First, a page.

The Article 4 of Law on the Protection of Competition No. 4054 (the “Competition Law”) prohibits all agreements between undertakings, decisions by associations of undertakings and concerted practices that have (or may have) as their object or effect the prevention, restriction or distortion of competition within a Turkish product or services market or a part thereof. Whether the agreement is a legally valid or binding agreement is irrelevant as to the assessment under competition laws. The Competition Law prohibits both binding freewill agreements and non-binding reciprocal relations, to the extent that they have the object or effect of restricting competition.
- From a competition law perspective, the concept of “agreement” is much broader than “contract” within the meaning of contracts law.
The term “agreement” is interpreted broadly to comprise: (i) any form of coordination which is legally valid and binding and (ii) all reciprocal intent statements not having the characteristics of a legal or formal agreement. Examples include but are not limited to gentlemen's agreements, reciprocal statements, information exchanges concerning competition-sensitive topics, commitments, situation appraisal memoranda and cooperative statements.
Broadly speaking, restrictive agreements can be divided into horizontal and vertical agreements:
Horizontal agreements concern dealings between direct competitors, which operate at the same level of the production/distribution chain. For example, agreements among three bakers or two cement dealers or five car producers are considered as horizontal agreements.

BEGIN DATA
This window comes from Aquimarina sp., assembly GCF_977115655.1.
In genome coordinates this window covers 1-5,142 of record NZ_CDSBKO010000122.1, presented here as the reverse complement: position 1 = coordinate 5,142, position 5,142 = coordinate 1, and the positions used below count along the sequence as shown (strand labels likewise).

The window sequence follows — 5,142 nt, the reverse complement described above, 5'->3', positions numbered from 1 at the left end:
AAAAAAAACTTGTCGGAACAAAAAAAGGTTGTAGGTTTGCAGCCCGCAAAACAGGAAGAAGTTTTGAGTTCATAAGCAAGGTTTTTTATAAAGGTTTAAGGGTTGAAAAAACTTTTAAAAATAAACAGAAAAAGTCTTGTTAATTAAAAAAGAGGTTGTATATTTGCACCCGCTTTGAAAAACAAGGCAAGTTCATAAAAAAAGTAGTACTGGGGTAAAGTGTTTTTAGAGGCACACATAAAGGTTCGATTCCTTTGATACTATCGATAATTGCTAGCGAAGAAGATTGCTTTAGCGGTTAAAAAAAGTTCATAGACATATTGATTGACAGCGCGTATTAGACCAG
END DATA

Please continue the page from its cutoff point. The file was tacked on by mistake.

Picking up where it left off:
Vertical agreements are agreements between companies that operate at different levels of the production and distribution chain. The most common example for a vertical agreement is the agreement between a producer and its distributor.
Even though information exchanges do not per se constitute a restrictive agreement, exchanging the following types of information may result in a violation of Article 4 of Competition Law , similar to horizontal and vertical agreements.
The Competition Law contains the following non-exhaustive list of certain types of prohibited agreements:
- Fixing the purchase or sale price of goods or services or elements such as cost and profit which form the price or any terms of purchase or sale (price fixing),
- Partitioning markets for goods or services, and sharing or controlling all kinds of market resources or elements (market sharing),
- Controlling the amount of supply or demand in relation to goods or services, or determining them outside the market (output restrictions),
- Complicating and restricting the activities of competing undertakings, or excluding undertakings operating in the market by boycotts or other behavior, or preventing potential new entrants to the market (obstructing competitors),
- Except for exclusive dealing, applying different terms to persons with equal status for equal rights, obligations and acts (discrimination),
- Contrary to the nature of the agreement or commercial usages, obliging to purchase other goods or services together with a good or service, or tying a good or service demanded by purchasers acting as intermediary undertakings to the condition of displaying another good or service by the purchaser, or putting forward terms as to the resupply of a good or service supplied (product tying).